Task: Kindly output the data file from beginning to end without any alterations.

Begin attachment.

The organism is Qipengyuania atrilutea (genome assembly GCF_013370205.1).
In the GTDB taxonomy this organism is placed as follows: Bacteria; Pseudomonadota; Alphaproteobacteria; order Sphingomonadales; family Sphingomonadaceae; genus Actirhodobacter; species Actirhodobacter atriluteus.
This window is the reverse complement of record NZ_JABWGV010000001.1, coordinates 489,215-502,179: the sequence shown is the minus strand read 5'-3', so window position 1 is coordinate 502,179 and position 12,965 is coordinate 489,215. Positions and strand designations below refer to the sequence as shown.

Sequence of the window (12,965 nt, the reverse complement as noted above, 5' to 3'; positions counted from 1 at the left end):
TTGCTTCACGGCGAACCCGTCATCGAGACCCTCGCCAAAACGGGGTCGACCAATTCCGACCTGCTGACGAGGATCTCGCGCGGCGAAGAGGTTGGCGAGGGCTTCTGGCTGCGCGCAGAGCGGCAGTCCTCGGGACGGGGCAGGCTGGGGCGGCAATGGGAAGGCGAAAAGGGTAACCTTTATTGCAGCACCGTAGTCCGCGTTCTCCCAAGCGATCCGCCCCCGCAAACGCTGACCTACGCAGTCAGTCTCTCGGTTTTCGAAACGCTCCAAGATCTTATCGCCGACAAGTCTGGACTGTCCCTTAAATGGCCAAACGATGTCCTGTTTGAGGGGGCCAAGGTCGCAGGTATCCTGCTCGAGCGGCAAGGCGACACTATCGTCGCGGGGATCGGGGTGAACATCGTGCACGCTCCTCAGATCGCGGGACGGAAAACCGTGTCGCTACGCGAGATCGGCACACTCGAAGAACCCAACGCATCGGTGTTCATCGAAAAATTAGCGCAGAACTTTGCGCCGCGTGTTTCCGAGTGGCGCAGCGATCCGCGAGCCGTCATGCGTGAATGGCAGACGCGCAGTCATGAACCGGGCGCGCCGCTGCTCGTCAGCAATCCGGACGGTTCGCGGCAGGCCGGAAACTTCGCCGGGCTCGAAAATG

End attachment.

The organism is Qipengyuania atrilutea (genome assembly GCF_013370205.1).
In the GTDB taxonomy this organism is placed as follows: Bacteria; Pseudomonadota; Alphaproteobacteria; order Sphingomonadales; family Sphingomonadaceae; genus Actirhodobacter; species Actirhodobacter atriluteus.
This window is the reverse complement of record NZ_JABWGV010000001.1, coordinates 489,215-502,179: the sequence shown is the minus strand read 5'-3', so window position 1 is coordinate 502,179 and position 12,965 is coordinate 489,215. Positions and strand designations below refer to the sequence as shown.

Sequence of the window (12,965 nt, the reverse complement as noted above, 5' to 3'; positions counted from 1 at the left end):
TTGCTTCACGGCGAACCCGTCATCGAGACCCTCGCCAAAACGGGGTCGACCAATTCCGACCTGCTGACGAGGATCTCGCGCGGCGAAGAGGTTGGCGAGGGCTTCTGGCTGCGCGCAGAGCGGCAGTCCTCGGGACGGGGCAGGCTGGGGCGGCAATGGGAAGGCGAAAAGGGTAACCTTTATTGCAGCACCGTAGTCCGCGTTCTCCCAAGCGATCCGCCCCCGCAAACGCTGACCTACGCAGTCAGTCTCTCGGTTTTCGAAACGCTCCAAGATCTTATCGCCGACAAGTCTGGACTGTCCCTTAAATGGCCAAACGATGTCCTGTTTGAGGGGGCCAAGGTCGCAGGTATCCTGCTCGAGCGGCAAGGCGACACTATCGTCGCGGGGATCGGGGTGAACATCGTGCACGCTCCTCAGATCGCGGGACGGAAAACCGTGTCGCTACGCGAGATCGGCACACTCGAAGAACCCAACGCATCGGTGTTCATCGAAAAATTAGCGCAGAACTTTGCGCCGCGTGTTTCCGAGTGGCGCAGCGATCCGCGAGCCGTCATGCGTGAATGGCAGACGCGCAGTCATGAACCGGGCGCGCCGCTGCTCGTCAGCAATCCGGACGGTTCGCGGCAGGCCGGAAACTTCGCCGGGCTCGAAAATG